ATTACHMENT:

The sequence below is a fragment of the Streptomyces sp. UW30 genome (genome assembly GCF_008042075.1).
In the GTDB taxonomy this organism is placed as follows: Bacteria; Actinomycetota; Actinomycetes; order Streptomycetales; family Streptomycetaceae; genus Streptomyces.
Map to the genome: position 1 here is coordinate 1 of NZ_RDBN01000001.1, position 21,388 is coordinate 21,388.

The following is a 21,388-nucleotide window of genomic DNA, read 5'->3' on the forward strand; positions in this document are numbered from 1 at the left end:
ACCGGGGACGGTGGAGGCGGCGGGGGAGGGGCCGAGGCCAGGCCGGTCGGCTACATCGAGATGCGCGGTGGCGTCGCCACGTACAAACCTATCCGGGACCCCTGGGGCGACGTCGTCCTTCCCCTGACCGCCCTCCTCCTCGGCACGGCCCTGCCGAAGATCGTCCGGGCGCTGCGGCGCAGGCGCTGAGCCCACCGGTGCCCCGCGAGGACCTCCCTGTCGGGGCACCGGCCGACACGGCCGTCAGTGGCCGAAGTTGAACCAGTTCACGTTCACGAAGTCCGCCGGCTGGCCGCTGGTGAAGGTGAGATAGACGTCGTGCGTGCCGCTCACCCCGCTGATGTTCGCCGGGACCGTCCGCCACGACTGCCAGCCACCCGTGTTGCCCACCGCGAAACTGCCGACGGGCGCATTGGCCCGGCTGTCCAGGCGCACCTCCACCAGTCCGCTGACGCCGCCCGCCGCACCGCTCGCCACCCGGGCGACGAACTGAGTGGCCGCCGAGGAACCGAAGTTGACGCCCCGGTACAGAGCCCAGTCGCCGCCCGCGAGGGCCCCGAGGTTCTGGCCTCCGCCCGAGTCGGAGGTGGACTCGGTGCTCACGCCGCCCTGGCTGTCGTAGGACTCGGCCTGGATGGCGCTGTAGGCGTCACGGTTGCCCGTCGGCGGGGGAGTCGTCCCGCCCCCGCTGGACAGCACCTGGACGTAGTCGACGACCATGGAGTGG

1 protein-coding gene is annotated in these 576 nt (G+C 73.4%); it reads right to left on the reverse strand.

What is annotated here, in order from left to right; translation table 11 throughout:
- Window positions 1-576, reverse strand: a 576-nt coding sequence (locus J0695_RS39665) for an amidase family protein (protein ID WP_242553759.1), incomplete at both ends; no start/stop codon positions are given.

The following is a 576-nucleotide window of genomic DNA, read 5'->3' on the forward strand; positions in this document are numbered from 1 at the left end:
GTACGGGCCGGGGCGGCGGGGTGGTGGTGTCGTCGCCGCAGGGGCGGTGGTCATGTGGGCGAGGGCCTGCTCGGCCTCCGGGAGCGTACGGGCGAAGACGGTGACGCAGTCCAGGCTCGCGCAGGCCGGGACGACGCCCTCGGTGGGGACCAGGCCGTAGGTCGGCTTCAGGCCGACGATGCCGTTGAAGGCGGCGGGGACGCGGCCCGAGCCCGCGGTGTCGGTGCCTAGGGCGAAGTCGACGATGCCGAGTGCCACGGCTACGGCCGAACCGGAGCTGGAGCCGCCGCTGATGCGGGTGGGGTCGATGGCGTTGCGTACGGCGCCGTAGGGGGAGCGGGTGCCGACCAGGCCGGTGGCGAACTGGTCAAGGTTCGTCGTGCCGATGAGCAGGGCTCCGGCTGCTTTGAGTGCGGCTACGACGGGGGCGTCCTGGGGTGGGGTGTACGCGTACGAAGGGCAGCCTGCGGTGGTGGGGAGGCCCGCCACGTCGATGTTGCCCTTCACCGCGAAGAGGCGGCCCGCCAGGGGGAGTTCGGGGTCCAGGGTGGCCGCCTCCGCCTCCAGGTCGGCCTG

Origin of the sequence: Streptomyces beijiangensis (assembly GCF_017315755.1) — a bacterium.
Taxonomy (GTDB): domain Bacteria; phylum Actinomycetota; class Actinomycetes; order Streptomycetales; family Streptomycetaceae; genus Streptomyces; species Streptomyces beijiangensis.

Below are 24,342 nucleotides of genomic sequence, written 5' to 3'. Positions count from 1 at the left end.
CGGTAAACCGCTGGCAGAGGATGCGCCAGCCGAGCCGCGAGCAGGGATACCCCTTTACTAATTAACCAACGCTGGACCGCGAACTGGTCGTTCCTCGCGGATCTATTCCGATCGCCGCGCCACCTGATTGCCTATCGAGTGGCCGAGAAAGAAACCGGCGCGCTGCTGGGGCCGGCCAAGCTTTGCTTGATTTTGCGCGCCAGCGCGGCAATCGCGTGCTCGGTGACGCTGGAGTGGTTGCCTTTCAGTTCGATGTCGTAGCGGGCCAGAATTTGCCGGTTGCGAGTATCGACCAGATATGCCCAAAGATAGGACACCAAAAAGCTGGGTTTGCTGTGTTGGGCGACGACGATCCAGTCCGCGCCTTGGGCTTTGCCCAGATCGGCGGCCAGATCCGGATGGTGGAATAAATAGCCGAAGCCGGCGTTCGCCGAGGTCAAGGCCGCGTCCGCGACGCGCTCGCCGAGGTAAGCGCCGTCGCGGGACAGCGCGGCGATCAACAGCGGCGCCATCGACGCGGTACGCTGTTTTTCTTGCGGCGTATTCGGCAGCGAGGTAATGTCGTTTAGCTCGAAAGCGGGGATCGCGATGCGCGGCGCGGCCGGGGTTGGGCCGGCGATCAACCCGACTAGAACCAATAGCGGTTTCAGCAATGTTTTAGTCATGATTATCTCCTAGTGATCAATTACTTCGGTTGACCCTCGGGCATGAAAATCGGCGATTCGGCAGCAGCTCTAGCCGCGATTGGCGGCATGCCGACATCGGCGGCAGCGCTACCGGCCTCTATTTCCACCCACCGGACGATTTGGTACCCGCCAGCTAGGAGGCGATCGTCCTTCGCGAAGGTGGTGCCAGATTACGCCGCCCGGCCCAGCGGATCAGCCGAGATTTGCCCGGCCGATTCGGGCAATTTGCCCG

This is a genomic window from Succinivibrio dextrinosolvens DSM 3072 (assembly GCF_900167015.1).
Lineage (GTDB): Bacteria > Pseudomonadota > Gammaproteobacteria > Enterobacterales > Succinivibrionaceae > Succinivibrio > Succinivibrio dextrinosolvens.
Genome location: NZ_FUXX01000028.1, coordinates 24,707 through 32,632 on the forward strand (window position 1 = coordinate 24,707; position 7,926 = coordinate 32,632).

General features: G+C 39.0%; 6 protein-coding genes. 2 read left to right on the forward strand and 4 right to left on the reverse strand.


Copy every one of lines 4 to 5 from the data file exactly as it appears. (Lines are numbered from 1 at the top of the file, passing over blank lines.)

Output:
The following is a 21,388-nucleotide window of genomic DNA, read 5'->3' on the forward strand; positions in this document are numbered from 1 at the left end:
ACCGGGGACGGTGGAGGCGGCGGGGGAGGGGCCGAGGCCAGGCCGGTCGGCTACATCGAGATGCGCGGTGGCGTCGCCACGTACAAACCTATCCGGGACCCCTGGGGCGACGTCGTCCTTCCCCTGACCGCCCTCCTCCTCGGCACGGCCCTGCCGAAGATCGTCCGGGCGCTGCGGCGCAGGCGCTGAGCCCACCGGTGCCCCGCGAGGACCTCCCTGTCGGGGCACCGGCCGACACGGCCGTCAGTGGCCGAAGTTGAACCAGTTCACGTTCACGAAGTCCGCCGGCTGGCCGCTGGTGAAGGTGAGATAGACGTCGTGCGTGCCGCTCACCCCGCTGATGTTCGCCGGGACCGTCCGCCACGACTGCCAGCCACCCGTGTTGCCCACCGCGAAACTGCCGACGGGCGCATTGGCCCGGCTGTCCAGGCGCACCTCCACCAGTCCGCTGACGCCGCCCGCCGCACCGCTCGCCACCCGGGCGACGAACTGAGTGGCCGCCGAGGAACCGAAGTTGACGCCCCGGTACAGAGCCCAGTCGCCGCCCGCGAGGGCCCCGAGGTTCTGGCCTCCGCCCGAGTCGGAGGTGGACTCGGTGCTCACGCCGCCCTGGCTGTCGTAGGACTCGGCCTGGATGGCGCTGTAGGCGTCACGGTTGCCCGTCGGCGGGGGAGTCGTCCCGCCCCCGCTGGACAGCACCTGGACGTAGTCGACGACCATGGAGTGG